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January 01 2008

Banking on our Future initiative will empower students to become financially fit adults

Boston, MA – April 25, 2008 – In the face of national economic woes and a local foreclosure crisis nonprofit, Operation HOPE (HOPE) and its local supporters joined At-Large City Councilor Michael Flaherty at a convened public hearing on April 17 to determine how the city of Boston can expand financial literacy training for youth. 


Previously, students hired through the Private Industry Council and ABCD Summerworks for summer jobs were provided financial literacy training, students hired by the city were not.  To remedy this, Flaherty secured a financial literacy course for all youth employed by the city’s summer jobs program.  At no cost to the city, HOPE will teach its award-winning Banking on Our Future curriculum to the first-time workers.    


“Operation HOPE’s financial literacy program will educate our youth this summer about how to responsibly cash, deposit and save their wages,” said Flaherty.  “The city’s role in teaching kids where to cash a paycheck is just as vital as the city’s role in helping them earn one,” stated Councilor Flaherty.   


The Boston office of Banking on Our Future started in 2003, and since has educated more than 15,800 students.  Through its supporting partners over $725,000 has been invested to help teach Boston ’s youth how to be fiscally fit.  


“In order to educate more of our youth and place them on the right path to managing their financial futures, support like that of Councilor Flaherty ' s is essential,” said Meghan Hoyt , Program Manager for the Banking on Our Future program at HOPE’s Boston office. “With support and investments from banks and business across Greater Boston, Banking on Our Future will act as a vessel and delivery service, placing trained and professional volunteers from economic and financial industries directly into classrooms and community sites.  Investing into financial education for our young people is key to the success of Boston ’s economic future.”   HOPE and Councilor Flaherty’s office are also collaborating to get an editorial piece into local newspapers to increase the public’s awareness of this crisis and its empowering solution.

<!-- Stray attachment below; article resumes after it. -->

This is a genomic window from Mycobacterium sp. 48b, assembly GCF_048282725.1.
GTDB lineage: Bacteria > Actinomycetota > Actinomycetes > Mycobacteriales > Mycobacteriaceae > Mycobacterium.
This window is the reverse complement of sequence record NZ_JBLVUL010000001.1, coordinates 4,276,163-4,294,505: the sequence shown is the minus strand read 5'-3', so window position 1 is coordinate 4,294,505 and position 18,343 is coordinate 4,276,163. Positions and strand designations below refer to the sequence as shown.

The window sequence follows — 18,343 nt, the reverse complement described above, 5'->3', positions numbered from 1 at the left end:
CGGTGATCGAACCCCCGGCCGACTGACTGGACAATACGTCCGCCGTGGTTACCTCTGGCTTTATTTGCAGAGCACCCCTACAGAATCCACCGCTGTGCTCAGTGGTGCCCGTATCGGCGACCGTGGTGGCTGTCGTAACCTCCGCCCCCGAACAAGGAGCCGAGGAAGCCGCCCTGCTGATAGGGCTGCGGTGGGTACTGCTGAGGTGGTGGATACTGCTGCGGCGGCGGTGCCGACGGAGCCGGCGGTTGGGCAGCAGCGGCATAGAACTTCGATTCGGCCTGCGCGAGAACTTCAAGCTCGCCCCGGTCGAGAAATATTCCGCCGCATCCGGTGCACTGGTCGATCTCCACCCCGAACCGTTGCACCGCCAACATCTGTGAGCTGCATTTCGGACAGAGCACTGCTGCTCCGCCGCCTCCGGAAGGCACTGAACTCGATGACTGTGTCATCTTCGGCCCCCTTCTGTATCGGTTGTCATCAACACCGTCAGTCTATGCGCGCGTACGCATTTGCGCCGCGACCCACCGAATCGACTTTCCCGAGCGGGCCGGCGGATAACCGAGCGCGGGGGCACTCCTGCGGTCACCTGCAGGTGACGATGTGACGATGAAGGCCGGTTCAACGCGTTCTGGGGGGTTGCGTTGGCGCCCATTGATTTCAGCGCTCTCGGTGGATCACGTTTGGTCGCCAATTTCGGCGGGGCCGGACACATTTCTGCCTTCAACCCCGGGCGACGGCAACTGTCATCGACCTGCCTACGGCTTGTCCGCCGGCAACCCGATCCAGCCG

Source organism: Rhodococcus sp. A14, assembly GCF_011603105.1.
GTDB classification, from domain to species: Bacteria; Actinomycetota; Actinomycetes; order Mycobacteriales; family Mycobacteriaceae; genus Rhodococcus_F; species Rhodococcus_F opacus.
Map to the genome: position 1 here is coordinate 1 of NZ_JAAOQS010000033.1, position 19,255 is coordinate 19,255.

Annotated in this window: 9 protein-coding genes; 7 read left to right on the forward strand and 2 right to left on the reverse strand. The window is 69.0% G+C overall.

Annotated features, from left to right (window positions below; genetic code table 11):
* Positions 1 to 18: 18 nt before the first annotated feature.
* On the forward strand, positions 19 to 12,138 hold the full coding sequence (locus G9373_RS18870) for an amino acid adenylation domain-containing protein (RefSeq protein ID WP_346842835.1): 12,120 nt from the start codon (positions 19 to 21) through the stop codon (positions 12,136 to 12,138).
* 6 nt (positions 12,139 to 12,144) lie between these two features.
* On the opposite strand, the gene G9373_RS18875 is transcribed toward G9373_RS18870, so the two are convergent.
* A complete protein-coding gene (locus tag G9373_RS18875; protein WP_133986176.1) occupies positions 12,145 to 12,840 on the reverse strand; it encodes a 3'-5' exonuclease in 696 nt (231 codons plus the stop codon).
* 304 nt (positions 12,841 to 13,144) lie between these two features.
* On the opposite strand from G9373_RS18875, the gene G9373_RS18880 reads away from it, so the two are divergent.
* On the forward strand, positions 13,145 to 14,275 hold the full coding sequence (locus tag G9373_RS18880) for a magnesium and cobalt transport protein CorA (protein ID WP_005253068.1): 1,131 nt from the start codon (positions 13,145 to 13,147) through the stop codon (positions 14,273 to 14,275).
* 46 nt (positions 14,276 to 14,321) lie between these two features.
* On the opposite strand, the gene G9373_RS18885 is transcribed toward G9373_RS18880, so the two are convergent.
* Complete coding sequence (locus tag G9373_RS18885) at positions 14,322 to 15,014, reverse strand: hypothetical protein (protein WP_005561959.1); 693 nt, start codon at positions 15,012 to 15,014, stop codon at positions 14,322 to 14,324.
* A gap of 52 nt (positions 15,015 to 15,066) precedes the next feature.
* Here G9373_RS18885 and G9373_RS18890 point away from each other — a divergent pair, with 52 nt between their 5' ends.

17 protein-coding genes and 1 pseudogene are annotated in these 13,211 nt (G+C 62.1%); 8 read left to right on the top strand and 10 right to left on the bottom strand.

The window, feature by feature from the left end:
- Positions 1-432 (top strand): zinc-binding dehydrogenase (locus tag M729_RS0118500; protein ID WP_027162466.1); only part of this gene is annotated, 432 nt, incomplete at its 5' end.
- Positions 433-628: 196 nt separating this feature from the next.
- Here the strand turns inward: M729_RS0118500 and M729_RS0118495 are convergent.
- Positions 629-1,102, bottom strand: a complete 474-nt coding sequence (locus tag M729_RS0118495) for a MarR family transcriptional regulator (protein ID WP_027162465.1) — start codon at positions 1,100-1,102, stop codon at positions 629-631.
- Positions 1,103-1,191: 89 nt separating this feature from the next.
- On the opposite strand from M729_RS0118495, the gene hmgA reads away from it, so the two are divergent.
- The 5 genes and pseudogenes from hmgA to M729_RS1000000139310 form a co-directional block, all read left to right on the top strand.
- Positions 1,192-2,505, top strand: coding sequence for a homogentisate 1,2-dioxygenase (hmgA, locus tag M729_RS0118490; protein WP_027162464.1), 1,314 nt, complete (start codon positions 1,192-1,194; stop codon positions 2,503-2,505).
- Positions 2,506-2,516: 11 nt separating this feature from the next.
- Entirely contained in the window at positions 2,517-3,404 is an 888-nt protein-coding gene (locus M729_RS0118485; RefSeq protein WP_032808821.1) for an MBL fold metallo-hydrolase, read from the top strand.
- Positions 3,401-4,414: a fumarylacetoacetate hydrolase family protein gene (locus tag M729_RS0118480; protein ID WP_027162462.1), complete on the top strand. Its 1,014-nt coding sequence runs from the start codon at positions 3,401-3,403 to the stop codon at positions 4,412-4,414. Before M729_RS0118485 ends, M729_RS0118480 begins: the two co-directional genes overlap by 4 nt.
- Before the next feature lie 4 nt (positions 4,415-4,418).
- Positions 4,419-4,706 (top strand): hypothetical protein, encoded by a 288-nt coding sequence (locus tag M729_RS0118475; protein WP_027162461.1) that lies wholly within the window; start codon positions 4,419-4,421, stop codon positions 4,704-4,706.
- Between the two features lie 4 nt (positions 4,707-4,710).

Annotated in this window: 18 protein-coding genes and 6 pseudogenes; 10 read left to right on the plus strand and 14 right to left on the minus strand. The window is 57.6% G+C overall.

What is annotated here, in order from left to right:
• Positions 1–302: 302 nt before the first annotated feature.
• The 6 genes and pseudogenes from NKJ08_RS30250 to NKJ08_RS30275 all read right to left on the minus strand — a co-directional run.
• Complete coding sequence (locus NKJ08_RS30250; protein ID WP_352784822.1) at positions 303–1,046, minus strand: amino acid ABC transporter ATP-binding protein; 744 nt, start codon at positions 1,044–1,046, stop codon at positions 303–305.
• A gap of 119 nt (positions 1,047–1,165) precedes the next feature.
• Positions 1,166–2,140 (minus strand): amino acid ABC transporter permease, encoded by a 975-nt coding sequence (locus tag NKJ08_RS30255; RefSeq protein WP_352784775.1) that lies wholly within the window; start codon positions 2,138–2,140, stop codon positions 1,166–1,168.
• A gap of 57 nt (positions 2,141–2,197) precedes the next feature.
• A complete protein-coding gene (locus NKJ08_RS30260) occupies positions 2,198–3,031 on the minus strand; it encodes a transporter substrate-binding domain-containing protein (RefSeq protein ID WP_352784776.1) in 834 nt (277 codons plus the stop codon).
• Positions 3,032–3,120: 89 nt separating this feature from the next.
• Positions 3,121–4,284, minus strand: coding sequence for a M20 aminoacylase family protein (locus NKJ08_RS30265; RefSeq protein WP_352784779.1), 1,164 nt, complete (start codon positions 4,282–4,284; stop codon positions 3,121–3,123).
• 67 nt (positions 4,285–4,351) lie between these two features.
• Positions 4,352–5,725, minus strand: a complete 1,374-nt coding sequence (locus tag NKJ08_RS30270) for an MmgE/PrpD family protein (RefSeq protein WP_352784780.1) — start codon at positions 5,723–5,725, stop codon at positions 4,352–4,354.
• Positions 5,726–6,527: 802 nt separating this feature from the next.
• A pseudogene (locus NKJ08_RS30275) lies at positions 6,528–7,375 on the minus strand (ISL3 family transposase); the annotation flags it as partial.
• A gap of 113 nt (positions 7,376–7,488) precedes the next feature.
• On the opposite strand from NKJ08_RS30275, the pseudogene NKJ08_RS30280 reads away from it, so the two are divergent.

During the hearing, Flaherty called upon the city to conduct a study that determines how many residents of Boston currently do not have a bank account.  Flaherty also heard testimony from several banks and local chapters of national financial literacy organizations about how the city can expand financial education opportunities for residents.  


Aida R. Franquiz, a strong HOPE supporter and Chairwoman of the Boston Office’s Advisory Council, has been instrumental in the helping HOPE to serve more children. “Financial literacy is an important step for those who face barriers to employment or currently lack the education and skills to make positive financial choices,” said the Boston Private Bank & Trust Company AVP & CRA Associate at the Bank, who also provided testimony, “At Boston Private Bank & Trust Company we realize that creating a community that is financial fit is a step towards building a stronger economy and a stronger Boston which benefits everyone.”